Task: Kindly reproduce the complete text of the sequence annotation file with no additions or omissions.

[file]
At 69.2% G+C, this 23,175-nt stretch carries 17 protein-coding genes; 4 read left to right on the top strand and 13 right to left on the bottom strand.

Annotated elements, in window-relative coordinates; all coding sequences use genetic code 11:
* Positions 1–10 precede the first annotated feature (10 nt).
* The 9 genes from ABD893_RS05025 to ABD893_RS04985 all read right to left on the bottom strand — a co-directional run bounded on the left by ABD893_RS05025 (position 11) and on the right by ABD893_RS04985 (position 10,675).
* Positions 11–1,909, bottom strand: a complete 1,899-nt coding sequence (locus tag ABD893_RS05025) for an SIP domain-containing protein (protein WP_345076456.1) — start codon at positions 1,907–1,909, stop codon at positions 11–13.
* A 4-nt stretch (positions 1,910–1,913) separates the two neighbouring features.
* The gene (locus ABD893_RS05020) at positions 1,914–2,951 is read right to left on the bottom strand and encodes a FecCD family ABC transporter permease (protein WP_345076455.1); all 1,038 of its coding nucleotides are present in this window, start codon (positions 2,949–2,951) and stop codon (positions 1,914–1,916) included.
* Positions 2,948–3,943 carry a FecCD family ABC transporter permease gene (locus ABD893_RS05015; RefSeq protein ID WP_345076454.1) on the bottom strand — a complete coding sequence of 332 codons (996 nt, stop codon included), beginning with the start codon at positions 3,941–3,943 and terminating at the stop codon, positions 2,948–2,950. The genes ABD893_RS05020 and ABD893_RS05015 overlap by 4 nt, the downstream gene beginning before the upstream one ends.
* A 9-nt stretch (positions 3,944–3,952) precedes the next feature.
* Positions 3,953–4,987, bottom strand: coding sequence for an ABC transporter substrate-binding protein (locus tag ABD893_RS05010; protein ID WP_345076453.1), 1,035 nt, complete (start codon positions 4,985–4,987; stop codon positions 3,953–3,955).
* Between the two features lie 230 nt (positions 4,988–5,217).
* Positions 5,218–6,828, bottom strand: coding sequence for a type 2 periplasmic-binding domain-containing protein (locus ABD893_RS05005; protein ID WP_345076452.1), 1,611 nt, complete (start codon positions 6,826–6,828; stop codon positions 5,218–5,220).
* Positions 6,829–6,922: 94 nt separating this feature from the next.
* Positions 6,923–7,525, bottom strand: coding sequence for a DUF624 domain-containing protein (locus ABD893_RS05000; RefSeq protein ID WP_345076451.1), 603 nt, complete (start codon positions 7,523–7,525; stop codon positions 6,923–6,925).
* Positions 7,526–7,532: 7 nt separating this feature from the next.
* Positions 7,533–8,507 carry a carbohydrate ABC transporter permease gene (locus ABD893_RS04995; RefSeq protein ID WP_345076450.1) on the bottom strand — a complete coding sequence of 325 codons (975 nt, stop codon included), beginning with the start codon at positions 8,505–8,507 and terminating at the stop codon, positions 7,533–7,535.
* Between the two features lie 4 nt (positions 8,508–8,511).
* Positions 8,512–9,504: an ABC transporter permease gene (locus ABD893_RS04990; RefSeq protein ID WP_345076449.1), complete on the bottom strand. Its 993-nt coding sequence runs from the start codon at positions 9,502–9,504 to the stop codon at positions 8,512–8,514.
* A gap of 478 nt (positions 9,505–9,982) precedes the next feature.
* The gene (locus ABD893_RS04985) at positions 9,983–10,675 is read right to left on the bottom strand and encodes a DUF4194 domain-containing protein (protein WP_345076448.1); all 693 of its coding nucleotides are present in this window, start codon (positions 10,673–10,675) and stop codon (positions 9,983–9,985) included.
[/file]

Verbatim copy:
At 69.2% G+C, this 23,175-nt stretch carries 17 protein-coding genes; 4 read left to right on the top strand and 13 right to left on the bottom strand.

Annotated elements, in window-relative coordinates; all coding sequences use genetic code 11:
* Positions 1–10 precede the first annotated feature (10 nt).
* The 9 genes from ABD893_RS05025 to ABD893_RS04985 all read right to left on the bottom strand — a co-directional run bounded on the left by ABD893_RS05025 (position 11) and on the right by ABD893_RS04985 (position 10,675).
* Positions 11–1,909, bottom strand: a complete 1,899-nt coding sequence (locus tag ABD893_RS05025) for an SIP domain-containing protein (protein WP_345076456.1) — start codon at positions 1,907–1,909, stop codon at positions 11–13.
* A 4-nt stretch (positions 1,910–1,913) separates the two neighbouring features.
* The gene (locus ABD893_RS05020) at positions 1,914–2,951 is read right to left on the bottom strand and encodes a FecCD family ABC transporter permease (protein WP_345076455.1); all 1,038 of its coding nucleotides are present in this window, start codon (positions 2,949–2,951) and stop codon (positions 1,914–1,916) included.
* Positions 2,948–3,943 carry a FecCD family ABC transporter permease gene (locus ABD893_RS05015; RefSeq protein ID WP_345076454.1) on the bottom strand — a complete coding sequence of 332 codons (996 nt, stop codon included), beginning with the start codon at positions 3,941–3,943 and terminating at the stop codon, positions 2,948–2,950. The genes ABD893_RS05020 and ABD893_RS05015 overlap by 4 nt, the downstream gene beginning before the upstream one ends.
* A 9-nt stretch (positions 3,944–3,952) precedes the next feature.
* Positions 3,953–4,987, bottom strand: coding sequence for an ABC transporter substrate-binding protein (locus tag ABD893_RS05010; protein ID WP_345076453.1), 1,035 nt, complete (start codon positions 4,985–4,987; stop codon positions 3,953–3,955).
* Between the two features lie 230 nt (positions 4,988–5,217).
* Positions 5,218–6,828, bottom strand: coding sequence for a type 2 periplasmic-binding domain-containing protein (locus ABD893_RS05005; protein ID WP_345076452.1), 1,611 nt, complete (start codon positions 6,826–6,828; stop codon positions 5,218–5,220).
* Positions 6,829–6,922: 94 nt separating this feature from the next.
* Positions 6,923–7,525, bottom strand: coding sequence for a DUF624 domain-containing protein (locus ABD893_RS05000; RefSeq protein ID WP_345076451.1), 603 nt, complete (start codon positions 7,523–7,525; stop codon positions 6,923–6,925).
* Positions 7,526–7,532: 7 nt separating this feature from the next.
* Positions 7,533–8,507 carry a carbohydrate ABC transporter permease gene (locus ABD893_RS04995; RefSeq protein ID WP_345076450.1) on the bottom strand — a complete coding sequence of 325 codons (975 nt, stop codon included), beginning with the start codon at positions 8,505–8,507 and terminating at the stop codon, positions 7,533–7,535.
* Between the two features lie 4 nt (positions 8,508–8,511).
* Positions 8,512–9,504: an ABC transporter permease gene (locus ABD893_RS04990; RefSeq protein ID WP_345076449.1), complete on the bottom strand. Its 993-nt coding sequence runs from the start codon at positions 9,502–9,504 to the stop codon at positions 8,512–8,514.
* A gap of 478 nt (positions 9,505–9,982) precedes the next feature.
* The gene (locus ABD893_RS04985) at positions 9,983–10,675 is read right to left on the bottom strand and encodes a DUF4194 domain-containing protein (protein WP_345076448.1); all 693 of its coding nucleotides are present in this window, start codon (positions 10,673–10,675) and stop codon (positions 9,983–9,985) included.